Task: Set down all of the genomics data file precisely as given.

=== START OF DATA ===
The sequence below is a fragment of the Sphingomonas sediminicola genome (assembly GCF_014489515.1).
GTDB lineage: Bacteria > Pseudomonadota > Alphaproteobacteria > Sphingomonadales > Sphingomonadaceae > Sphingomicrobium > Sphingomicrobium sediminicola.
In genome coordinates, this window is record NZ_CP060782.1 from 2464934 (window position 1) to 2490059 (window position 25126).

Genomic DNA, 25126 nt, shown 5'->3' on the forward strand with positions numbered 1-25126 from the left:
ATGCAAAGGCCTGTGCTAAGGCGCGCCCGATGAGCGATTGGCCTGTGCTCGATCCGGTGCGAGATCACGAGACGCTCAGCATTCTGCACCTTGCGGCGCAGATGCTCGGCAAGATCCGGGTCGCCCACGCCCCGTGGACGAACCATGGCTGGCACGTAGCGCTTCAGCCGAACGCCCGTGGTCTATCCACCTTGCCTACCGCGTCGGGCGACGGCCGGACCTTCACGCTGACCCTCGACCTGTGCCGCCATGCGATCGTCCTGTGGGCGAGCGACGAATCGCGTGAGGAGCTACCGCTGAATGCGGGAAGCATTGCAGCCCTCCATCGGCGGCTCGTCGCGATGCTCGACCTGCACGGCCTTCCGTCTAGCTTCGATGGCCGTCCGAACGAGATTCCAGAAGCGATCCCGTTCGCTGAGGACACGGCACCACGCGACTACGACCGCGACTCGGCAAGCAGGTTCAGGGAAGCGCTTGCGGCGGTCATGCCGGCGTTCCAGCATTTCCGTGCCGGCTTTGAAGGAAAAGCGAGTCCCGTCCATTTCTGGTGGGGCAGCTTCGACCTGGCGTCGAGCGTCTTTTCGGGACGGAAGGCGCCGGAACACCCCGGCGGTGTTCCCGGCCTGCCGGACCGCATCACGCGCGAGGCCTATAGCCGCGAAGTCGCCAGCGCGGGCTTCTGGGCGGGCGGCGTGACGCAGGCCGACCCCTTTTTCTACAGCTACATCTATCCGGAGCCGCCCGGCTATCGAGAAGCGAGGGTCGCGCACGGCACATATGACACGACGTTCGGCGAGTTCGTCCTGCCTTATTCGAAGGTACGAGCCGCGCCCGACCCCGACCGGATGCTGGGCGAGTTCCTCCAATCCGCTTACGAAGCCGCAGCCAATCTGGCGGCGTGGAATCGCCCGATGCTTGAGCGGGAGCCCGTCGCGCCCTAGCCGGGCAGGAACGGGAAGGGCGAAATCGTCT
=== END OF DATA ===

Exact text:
The sequence below is a fragment of the Sphingomonas sediminicola genome (assembly GCF_014489515.1).
GTDB lineage: Bacteria > Pseudomonadota > Alphaproteobacteria > Sphingomonadales > Sphingomonadaceae > Sphingomicrobium > Sphingomicrobium sediminicola.
In genome coordinates, this window is record NZ_CP060782.1 from 2464934 (window position 1) to 2490059 (window position 25126).

Genomic DNA, 25126 nt, shown 5'->3' on the forward strand with positions numbered 1-25126 from the left:
ATGCAAAGGCCTGTGCTAAGGCGCGCCCGATGAGCGATTGGCCTGTGCTCGATCCGGTGCGAGATCACGAGACGCTCAGCATTCTGCACCTTGCGGCGCAGATGCTCGGCAAGATCCGGGTCGCCCACGCCCCGTGGACGAACCATGGCTGGCACGTAGCGCTTCAGCCGAACGCCCGTGGTCTATCCACCTTGCCTACCGCGTCGGGCGACGGCCGGACCTTCACGCTGACCCTCGACCTGTGCCGCCATGCGATCGTCCTGTGGGCGAGCGACGAATCGCGTGAGGAGCTACCGCTGAATGCGGGAAGCATTGCAGCCCTCCATCGGCGGCTCGTCGCGATGCTCGACCTGCACGGCCTTCCGTCTAGCTTCGATGGCCGTCCGAACGAGATTCCAGAAGCGATCCCGTTCGCTGAGGACACGGCACCACGCGACTACGACCGCGACTCGGCAAGCAGGTTCAGGGAAGCGCTTGCGGCGGTCATGCCGGCGTTCCAGCATTTCCGTGCCGGCTTTGAAGGAAAAGCGAGTCCCGTCCATTTCTGGTGGGGCAGCTTCGACCTGGCGTCGAGCGTCTTTTCGGGACGGAAGGCGCCGGAACACCCCGGCGGTGTTCCCGGCCTGCCGGACCGCATCACGCGCGAGGCCTATAGCCGCGAAGTCGCCAGCGCGGGCTTCTGGGCGGGCGGCGTGACGCAGGCCGACCCCTTTTTCTACAGCTACATCTATCCGGAGCCGCCCGGCTATCGAGAAGCGAGGGTCGCGCACGGCACATATGACACGACGTTCGGCGAGTTCGTCCTGCCTTATTCGAAGGTACGAGCCGCGCCCGACCCCGACCGGATGCTGGGCGAGTTCCTCCAATCCGCTTACGAAGCCGCAGCCAATCTGGCGGCGTGGAATCGCCCGATGCTTGAGCGGGAGCCCGTCGCGCCCTAGCCGGGCAGGAACGGGAAGGGCGAAATCGTCT